BY Shiv Kotecha in Opinion | 04 JAN 24
Featured in
Issue 239

How ‘The Dreamers’ Revealed the Disappointments of a Generation

Twenty years after the film’s release, does it still turn you on?

BY Shiv Kotecha in Opinion | 04 JAN 24

This article appears in the columns section of frieze 239, ‘Re-evaluations

I remember ditching school to see Bernardo Bertolucci’s The Dreamers (2003) in the cinema. This wasn’t unusual for me, not that year; like Matthew – played by a pouty-mouthed Michael Pitt, whose opening monologue is a defence of sitting in the cinema front row centre, so as to ‘receive the images first, when they [are] still new, still fresh’ – I also was an impossible-to-sate, bisexual cinephile who believed ‘my real education’ would come from movies that required I transgress some rule or norm to see. The controversial release of The Dreamers made this feat easy. Bertolucci insisted on retaining the full-frontal shots of his barely nubile cast – Pitt, alongside Eva Green (Isabelle) and Louis Garrel (Théo), playing vague but passionate lovers – making it the first major Hollywood film of the 2000s to be distributed with a Motion Picture Association rating of NC-17. All I needed was a friend old enough to buy me a ticket.

I also see how I wasn’t wrong in loving it then: disappointment is temporal, after all, and requires something solid to crush beneath it

It’s February 1968, and the French Ministry of Culture has ousted Henri Langlois, legendary film archivist and co-founder of Paris’s Cinémathèque Française, catalysing a streak of violent demonstrations, rallies and petitions in the months leading up to the general strike. Outside the shuttered doors of the cinema, Matthew meets twins Isabelle and Théo. They invite him to skip the protest and come home with them, first for dinner, and then, in their parents’ absence, for a prolonged sleepover. The many vacant rooms of their bourgeoise apartment become a backlot for the trio to re-enact film history – The Blue Angel (1930), Scarface (1932), King Kong (1933), Breathless (1960) – and, when that charade falls slack, to cling to the charge of infantile sexual fantasy. ‘Pay the forfeit,’ Isabelle instructs Théo when he fails to name a film – and he does so by ejaculating onto a poster of Marlene Dietrich for her and Matthew’s viewing pleasure. Matthew falls in love with both of them, mostly because they are inseparable, until a brick is hurled through the apartment window, shattering with it Matthew’s hope for a happy throuple. The film ends with everyone putting on their pants and confronting the clamour outside, followed by a parting of ways. We see Isabelle and Théo prepare a Molotov cocktail to chuck at the police while Matthew, a pacifist, walks away.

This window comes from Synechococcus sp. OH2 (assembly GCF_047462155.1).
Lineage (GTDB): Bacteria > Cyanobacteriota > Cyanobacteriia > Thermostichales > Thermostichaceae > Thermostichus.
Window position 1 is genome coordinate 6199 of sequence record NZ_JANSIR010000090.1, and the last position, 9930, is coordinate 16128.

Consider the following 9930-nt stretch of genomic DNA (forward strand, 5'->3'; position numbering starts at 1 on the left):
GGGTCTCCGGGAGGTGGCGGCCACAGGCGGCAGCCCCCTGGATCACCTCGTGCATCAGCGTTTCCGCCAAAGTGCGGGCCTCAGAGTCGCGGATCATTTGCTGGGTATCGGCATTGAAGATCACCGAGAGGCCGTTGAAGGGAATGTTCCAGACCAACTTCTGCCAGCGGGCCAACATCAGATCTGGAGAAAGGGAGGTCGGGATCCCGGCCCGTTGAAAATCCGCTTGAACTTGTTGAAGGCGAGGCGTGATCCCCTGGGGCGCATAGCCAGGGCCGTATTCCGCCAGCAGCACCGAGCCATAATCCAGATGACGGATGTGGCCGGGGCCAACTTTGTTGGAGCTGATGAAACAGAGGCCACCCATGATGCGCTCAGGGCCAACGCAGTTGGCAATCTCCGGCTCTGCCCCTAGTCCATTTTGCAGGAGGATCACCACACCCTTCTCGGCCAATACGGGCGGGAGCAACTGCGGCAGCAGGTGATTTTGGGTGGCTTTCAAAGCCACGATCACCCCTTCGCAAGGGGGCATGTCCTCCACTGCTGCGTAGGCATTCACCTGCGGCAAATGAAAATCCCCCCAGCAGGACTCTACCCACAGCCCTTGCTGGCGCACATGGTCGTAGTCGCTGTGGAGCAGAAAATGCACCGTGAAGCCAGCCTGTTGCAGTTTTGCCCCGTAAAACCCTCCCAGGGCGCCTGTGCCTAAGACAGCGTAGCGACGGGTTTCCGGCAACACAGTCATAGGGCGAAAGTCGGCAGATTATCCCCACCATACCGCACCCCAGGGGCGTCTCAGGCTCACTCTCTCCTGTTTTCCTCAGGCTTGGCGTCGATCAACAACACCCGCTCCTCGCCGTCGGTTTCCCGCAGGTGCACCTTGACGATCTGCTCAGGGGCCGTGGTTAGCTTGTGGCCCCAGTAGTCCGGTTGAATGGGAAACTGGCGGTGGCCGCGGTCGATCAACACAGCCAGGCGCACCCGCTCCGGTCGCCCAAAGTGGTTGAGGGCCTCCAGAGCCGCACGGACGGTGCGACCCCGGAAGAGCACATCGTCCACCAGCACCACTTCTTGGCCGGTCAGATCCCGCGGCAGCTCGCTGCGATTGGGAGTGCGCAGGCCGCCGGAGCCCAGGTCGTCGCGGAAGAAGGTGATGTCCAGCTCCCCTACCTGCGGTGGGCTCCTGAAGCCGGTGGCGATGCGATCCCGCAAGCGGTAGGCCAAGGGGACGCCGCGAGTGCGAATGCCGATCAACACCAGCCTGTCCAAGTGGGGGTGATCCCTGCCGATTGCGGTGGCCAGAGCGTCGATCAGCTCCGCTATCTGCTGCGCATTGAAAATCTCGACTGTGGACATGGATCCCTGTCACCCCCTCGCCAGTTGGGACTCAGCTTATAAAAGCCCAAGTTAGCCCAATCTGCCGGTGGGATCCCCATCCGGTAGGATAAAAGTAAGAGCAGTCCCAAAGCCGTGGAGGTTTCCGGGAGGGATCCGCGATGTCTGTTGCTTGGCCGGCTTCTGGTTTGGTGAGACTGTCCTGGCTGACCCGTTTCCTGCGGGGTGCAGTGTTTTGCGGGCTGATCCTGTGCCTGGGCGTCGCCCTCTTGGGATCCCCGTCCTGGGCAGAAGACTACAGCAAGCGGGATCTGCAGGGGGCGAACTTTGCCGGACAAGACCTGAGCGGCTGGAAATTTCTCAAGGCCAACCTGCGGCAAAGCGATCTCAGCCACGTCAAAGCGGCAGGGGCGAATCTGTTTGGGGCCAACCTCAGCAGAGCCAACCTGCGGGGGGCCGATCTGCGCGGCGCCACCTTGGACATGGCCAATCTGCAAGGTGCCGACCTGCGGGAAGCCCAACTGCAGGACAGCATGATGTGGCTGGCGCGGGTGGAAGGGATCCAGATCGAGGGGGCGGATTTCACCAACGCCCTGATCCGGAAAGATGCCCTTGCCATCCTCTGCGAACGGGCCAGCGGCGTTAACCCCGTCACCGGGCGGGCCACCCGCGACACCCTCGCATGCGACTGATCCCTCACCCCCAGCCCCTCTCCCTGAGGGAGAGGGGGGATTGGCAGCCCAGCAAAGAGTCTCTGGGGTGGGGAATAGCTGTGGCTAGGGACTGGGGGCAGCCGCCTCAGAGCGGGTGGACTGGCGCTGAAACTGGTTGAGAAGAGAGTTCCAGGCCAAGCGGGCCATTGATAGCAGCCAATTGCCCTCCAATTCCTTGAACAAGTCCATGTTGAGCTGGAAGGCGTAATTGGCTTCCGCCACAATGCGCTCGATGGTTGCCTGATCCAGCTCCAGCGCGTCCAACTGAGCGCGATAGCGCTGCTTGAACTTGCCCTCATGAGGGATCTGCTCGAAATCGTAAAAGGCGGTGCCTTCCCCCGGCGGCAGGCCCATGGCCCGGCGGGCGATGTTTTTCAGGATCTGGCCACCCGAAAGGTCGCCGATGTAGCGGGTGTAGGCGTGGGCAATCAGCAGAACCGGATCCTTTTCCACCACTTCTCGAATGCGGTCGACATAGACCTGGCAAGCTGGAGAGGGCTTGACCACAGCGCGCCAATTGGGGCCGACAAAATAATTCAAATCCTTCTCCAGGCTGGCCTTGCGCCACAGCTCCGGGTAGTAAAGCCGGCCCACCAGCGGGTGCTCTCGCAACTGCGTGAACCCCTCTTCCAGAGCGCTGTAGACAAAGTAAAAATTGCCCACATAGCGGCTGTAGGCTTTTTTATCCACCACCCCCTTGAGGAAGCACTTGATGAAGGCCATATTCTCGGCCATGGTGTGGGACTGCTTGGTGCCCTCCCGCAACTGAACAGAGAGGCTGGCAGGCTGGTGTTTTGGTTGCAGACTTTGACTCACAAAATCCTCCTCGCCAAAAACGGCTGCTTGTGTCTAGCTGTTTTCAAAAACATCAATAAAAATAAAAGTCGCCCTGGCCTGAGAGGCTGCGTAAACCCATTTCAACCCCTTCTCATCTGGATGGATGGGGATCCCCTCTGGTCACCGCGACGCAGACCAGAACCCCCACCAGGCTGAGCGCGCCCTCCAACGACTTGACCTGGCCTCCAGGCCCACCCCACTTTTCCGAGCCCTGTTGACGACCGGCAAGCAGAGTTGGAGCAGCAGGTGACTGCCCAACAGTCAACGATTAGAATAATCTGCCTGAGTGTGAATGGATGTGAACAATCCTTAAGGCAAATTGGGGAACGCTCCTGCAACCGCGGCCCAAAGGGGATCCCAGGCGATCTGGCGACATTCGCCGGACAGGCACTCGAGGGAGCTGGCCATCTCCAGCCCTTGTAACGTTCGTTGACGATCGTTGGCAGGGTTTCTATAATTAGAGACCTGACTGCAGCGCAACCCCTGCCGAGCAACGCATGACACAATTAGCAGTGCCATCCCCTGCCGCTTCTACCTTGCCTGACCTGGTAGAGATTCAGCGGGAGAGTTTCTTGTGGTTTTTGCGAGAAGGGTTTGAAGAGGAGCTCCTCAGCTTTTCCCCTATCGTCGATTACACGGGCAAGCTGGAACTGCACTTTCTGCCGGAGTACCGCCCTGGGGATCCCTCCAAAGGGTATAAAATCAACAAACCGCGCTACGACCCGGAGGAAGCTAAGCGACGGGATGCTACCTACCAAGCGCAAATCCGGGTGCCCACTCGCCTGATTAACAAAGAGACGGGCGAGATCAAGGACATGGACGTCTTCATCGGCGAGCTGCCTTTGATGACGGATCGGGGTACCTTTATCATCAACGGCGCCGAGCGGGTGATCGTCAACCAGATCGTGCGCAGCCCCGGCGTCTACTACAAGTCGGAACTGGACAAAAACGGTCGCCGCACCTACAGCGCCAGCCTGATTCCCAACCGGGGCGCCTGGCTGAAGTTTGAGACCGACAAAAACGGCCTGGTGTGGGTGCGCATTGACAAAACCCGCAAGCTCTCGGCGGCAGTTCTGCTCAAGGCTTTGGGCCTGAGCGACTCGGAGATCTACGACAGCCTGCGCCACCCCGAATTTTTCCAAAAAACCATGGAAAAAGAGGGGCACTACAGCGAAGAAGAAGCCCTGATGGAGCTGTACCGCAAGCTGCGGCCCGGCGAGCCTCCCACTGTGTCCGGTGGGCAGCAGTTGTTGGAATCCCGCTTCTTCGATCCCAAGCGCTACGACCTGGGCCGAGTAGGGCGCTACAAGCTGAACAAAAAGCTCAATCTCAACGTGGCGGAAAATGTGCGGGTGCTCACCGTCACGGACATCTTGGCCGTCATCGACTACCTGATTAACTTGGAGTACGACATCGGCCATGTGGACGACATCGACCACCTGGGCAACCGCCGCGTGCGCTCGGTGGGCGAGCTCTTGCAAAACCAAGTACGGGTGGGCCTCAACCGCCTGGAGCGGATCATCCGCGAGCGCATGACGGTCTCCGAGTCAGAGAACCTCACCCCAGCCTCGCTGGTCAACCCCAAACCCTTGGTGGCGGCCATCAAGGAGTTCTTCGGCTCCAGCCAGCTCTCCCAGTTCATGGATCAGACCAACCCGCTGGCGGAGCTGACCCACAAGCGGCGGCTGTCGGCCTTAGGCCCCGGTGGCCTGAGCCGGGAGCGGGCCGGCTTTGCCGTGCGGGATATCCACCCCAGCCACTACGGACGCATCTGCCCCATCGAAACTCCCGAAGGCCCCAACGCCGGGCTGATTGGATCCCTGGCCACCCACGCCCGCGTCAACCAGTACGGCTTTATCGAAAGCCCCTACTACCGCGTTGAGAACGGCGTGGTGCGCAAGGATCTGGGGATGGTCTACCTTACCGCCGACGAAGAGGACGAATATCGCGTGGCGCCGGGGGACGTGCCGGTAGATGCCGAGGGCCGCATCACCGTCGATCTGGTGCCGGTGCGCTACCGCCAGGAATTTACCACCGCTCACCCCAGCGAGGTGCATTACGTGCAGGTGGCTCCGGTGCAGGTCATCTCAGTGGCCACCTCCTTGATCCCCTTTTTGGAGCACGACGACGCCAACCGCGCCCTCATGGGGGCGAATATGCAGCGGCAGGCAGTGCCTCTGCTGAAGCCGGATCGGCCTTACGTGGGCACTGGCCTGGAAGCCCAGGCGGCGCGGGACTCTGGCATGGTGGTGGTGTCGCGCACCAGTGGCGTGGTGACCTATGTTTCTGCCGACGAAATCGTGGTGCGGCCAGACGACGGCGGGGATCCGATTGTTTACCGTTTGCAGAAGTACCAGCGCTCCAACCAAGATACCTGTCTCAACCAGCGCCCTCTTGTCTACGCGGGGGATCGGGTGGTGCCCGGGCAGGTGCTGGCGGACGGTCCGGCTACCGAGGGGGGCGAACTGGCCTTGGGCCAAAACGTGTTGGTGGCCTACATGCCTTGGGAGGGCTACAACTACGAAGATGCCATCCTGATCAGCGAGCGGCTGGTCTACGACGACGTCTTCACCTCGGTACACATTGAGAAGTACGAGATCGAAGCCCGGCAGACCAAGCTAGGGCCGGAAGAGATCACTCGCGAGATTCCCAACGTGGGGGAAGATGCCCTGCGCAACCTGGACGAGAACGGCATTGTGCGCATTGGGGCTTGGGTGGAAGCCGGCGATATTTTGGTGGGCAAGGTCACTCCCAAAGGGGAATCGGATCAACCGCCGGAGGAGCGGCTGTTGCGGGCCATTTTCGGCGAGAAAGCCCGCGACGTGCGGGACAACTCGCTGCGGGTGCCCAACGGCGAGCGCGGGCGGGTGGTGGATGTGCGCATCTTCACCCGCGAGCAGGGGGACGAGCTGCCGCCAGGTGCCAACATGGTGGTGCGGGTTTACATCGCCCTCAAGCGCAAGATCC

Bernardo Bertolucci, The Dreamers, 2003, film still. Courtesy: Visual Icon

With The Dreamers, Bertolucci returned to the same bout of moral confusion he depicted in the films he made prior to 1968, in which the zeal for political radicalization is effortlessly derailed by the comforts of the too familiar, or by the flat fact of incest. Before the Revolution (1964), for instance, follows college student Fabrizio (Francesco Barilli) as he sublimates his disillusion with the Italian Communist Party by getting with his aunt Gina (Adriana Asti). Or Partner (1968), which stars Pierre Clémenti as both Giacobbe I, a drama teacher, and Giacobbe II, his anarchist doppelganger, who traverse the student movement in Rome in a series of fitfully constructed vignettes. So, too, in The Dreamers, where the scrambling warp of masturbatory time – formalized by citational montage – eclipses messianic time. (As I write this, The Dreamers is unavailable on all major streaming platforms, save for

It is the work of a generation to embarrass itself

On its release, The Dreamers was a perfect representation of my unripe, doughy consciousness. Rewatching it now, the pain I feel is less embarrassing than the boner Matthew tries to hide for much of the film, which doesn’t even make me horny anymore. But, I also see how I wasn’t wrong in loving it then: disappointment is temporal, after all, and requires something solid to crush beneath it; in The Dreamers, generational disappointment is directly felt in its petty re-enactments. In his extended review of the film for The New Yorker, Louis Menand wrote that viewers often require a ‘willingness to suspend sceptical habits of viewing’ to appreciate Bertolucci’s films, which I agree are lush tapestries of sore feeling. I’d push the point further to suggest that, as viewers, we might also need the stomach to enjoy the great disappointments of our own film history. It is the work of a generation to embarrass itself.

This article first appeared in frieze issue 239 with the headline ‘Sore Feeling’

Shiv Kotecha is a contributing editor of frieze. He is the author of The Switch (Wonder, 2018) and  EXTRIGUE (Make Now, 2015), and his criticism appears in 4Columns, Aperture, art-agenda, MUBI’s Notebook and BOMB.